Reconfigure operation takes place.
Some reconfigure operations, however, may only need the difference in space free, since
the originally allocated disk space can be reused. This means, that if you’re reconfiguring a
100 GB volume to 150 GB, only 50 GB of free space will be required instead of 250 GB.
A Reconfigure task can be suspended and resumed, but it cannot be cancelled.
A Reconfigure operation can take a considerable amount of time. The
volume remains usable at its original size during this operation. When a
volume is reconfigured, you can observe the progress of the operation. When
the Reconfigure operation completes, the reconfigured volume can be used
with its new size and RAID organization.
1.6 Network Portals
A network portal is a combination of an IP address, a subnet mask, and a port number. In
iSCSI, the standard port is number 3260, which is the port used by the storage system. Each
iSCSI Target Node identifies the network portals through which initiators can access the
storage system.
xStack Storage Management Center Software User’s Guide
7
1.7 VLANs
The xStack Storage system can use a Virtual LAN (VLAN) as a filter to identify the incoming
packets it is to use on each LAG port. For each LAG port on which VLAN is to be enabled, a
VLAN ID must be defined. On a VLAN-enabled LAG port, only packets with the given VLAN ID
will be processed and all outgoing packets will be tagged with that VLAN ID.
1.8 LAGs
The xStack Storage system manages the physical data ports on the enclosure's back panel
using the concept of LAG ports. In a simple configuration, a LAG port associates a
single Ethernet port (i.e., a physical data port) with a network portal (that defines an IP
address). In this case, which is the default, there are no LAG ports shown on the
Management Console and no management is necessary.
Some server Operating Systems can aggregate multiple Ethernet ports into a LAG port and
provide increased bandwidth. For example, aggregating two GbE ports could, theoretically,
provide up to 2 Gb/s of throughput. Should a customer wish to utilize this feature, the
Management Console can be used to replace the standard one-to-one relationship of
Ethernet port to Network Portal with a LAG.
LACP protocols are not supported. Static LAG configurations are the only
supported option.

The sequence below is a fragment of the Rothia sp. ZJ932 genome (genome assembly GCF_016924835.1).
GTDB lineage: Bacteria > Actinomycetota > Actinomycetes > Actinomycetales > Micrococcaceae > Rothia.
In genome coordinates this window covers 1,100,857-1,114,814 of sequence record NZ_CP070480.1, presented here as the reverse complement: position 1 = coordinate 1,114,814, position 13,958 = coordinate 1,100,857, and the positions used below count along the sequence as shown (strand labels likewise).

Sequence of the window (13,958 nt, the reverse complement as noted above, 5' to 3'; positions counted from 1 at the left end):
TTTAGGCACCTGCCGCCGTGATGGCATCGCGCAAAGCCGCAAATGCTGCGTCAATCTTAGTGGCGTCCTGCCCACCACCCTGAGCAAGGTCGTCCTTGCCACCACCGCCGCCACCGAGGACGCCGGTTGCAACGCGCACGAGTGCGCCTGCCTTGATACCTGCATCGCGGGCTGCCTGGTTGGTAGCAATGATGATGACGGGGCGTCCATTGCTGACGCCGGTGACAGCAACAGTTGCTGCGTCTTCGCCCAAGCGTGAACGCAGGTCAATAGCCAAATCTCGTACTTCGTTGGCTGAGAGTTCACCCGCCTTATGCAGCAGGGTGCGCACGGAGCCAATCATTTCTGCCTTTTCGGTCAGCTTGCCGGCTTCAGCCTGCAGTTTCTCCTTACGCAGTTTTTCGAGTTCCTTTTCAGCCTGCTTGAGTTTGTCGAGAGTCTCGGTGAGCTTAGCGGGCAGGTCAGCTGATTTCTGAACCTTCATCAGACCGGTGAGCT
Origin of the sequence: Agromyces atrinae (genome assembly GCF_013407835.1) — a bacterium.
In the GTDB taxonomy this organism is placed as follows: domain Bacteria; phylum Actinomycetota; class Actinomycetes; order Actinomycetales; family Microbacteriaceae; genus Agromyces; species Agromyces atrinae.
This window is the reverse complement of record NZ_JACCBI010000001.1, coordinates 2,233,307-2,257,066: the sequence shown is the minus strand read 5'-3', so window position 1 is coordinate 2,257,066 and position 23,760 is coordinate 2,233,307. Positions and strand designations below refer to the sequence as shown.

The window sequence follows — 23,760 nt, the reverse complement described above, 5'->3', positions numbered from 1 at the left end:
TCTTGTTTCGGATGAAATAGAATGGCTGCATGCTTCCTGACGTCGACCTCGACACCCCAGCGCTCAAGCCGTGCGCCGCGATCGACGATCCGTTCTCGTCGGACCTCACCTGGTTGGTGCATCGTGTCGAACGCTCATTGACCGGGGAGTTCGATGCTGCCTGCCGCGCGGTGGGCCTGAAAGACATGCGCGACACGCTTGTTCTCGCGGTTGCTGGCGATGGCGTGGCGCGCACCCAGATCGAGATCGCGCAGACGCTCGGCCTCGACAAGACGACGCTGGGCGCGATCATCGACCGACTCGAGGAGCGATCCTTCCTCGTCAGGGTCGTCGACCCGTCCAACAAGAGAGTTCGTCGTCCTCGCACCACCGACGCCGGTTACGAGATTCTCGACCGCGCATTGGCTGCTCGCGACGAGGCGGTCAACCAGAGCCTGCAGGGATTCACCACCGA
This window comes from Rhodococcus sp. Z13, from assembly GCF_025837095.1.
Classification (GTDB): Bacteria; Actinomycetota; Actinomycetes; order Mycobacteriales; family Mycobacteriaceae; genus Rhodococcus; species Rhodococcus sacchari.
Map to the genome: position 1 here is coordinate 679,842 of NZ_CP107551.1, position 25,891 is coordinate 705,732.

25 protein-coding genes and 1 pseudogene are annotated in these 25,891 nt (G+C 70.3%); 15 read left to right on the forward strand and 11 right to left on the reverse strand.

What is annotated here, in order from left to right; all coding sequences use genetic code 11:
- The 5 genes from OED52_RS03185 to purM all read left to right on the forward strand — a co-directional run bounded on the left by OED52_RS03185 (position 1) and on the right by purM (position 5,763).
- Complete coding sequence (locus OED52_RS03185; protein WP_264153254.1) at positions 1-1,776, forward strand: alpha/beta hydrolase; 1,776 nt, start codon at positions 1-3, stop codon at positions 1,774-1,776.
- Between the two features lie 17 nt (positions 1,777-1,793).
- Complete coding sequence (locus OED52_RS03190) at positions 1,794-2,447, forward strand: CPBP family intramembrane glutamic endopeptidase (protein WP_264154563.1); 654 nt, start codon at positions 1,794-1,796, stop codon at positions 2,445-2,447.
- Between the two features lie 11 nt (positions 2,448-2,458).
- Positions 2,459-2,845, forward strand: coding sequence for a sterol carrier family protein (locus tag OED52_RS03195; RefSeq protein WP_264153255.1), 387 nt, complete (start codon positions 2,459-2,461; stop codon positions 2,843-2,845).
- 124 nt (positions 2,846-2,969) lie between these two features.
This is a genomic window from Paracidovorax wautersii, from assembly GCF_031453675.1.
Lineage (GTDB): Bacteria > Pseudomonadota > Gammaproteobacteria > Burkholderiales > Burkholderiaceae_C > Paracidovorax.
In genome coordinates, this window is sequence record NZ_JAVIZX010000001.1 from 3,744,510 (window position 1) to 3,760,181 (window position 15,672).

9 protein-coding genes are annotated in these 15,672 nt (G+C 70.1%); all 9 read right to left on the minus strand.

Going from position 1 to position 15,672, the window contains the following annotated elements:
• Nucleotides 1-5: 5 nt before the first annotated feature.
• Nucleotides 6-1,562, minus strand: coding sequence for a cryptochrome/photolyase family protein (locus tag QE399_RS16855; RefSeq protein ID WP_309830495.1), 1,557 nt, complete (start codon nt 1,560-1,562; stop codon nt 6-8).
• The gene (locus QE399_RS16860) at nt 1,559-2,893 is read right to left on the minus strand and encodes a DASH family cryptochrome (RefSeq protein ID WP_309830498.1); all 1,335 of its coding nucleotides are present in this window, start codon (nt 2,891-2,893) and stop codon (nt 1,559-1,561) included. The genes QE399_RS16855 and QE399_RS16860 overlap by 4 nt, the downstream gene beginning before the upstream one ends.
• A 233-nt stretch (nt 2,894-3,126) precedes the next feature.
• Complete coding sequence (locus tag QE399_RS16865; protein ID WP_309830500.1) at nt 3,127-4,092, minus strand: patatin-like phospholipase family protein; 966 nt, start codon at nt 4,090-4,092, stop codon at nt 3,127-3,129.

1.9 iSCSI Target Nodes
An iSCSI target node is the method of providing a permissible access to storage on an xStack
Storage system. One target node is automatically generated for each volume. The target
node name includes the volume name with any spaces and other special characters removed.
Access to that volume is granted to an initiator via its iSCSI Initiator Node name. Optionally,
a CHAP secret can be specified for a volume for additional security authentication.
1.10 iSCSI Log-In, Sessions and Connections
When an iSCSI initiator node needs access to the volumes in an xStack Storage system, it
must log in to the target node associated with that volume. When the log in is accepted, an
iSCSI session and an iSCSI connection is established. An initiator can log in to the same target
node a second time, creating a second iSCSI connection within the original iSCSI session.
1.11 Multiple Connections per Session
An initiator can log into a target more than once to establish multiple connections for a
single session. Multiple connections can be used to increase bandwidth and provide
redundancy.
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Chapter 1 Introduction
Chapter 2 Overview of the Management Center Software
The right management software can help you enhance the performance and functionality of
your storage investment. The xStack Storage Management Center from D-Link Inc has been
designed and optimized from the ground up to deliver the command and control foundation
you need to efficiently manage your xStack Storage infrastructure.
The xStack Storage Management Center is an intuitive Java-based graphical application that
provides anytime, anywhere access and control to your xStack Storage arrays. By providing
increased visibility with unified views of your storage environment along with powerful
feature-rich offerings and point-and-click simplicity, the xStack Storage Management Center
empowers you to maximize your investment in xStack Storage arrays while enjoying lower
total cost of ownership.
This User’s Guide describes how to use the xStack Storage Management Center to configure,
provision, and manage the storage on xStack Storage arrays. It includes an overview of the
xStack Storage Management Center, a description of its user interface, and step-by-step
instructions for performing configuration and management activities.
2.1 Key Features
The following list summarizes a few key features of the xStack Storage Management Center:

Feature-rich embedded IP-based Management Center lets you install, configure, and
maintain all of your online network storage with unparalleled ease and flexibility

Easy wizard-based installation slashes configuration time allows you to focus your
valuable resources on supporting users instead of maintaining equipment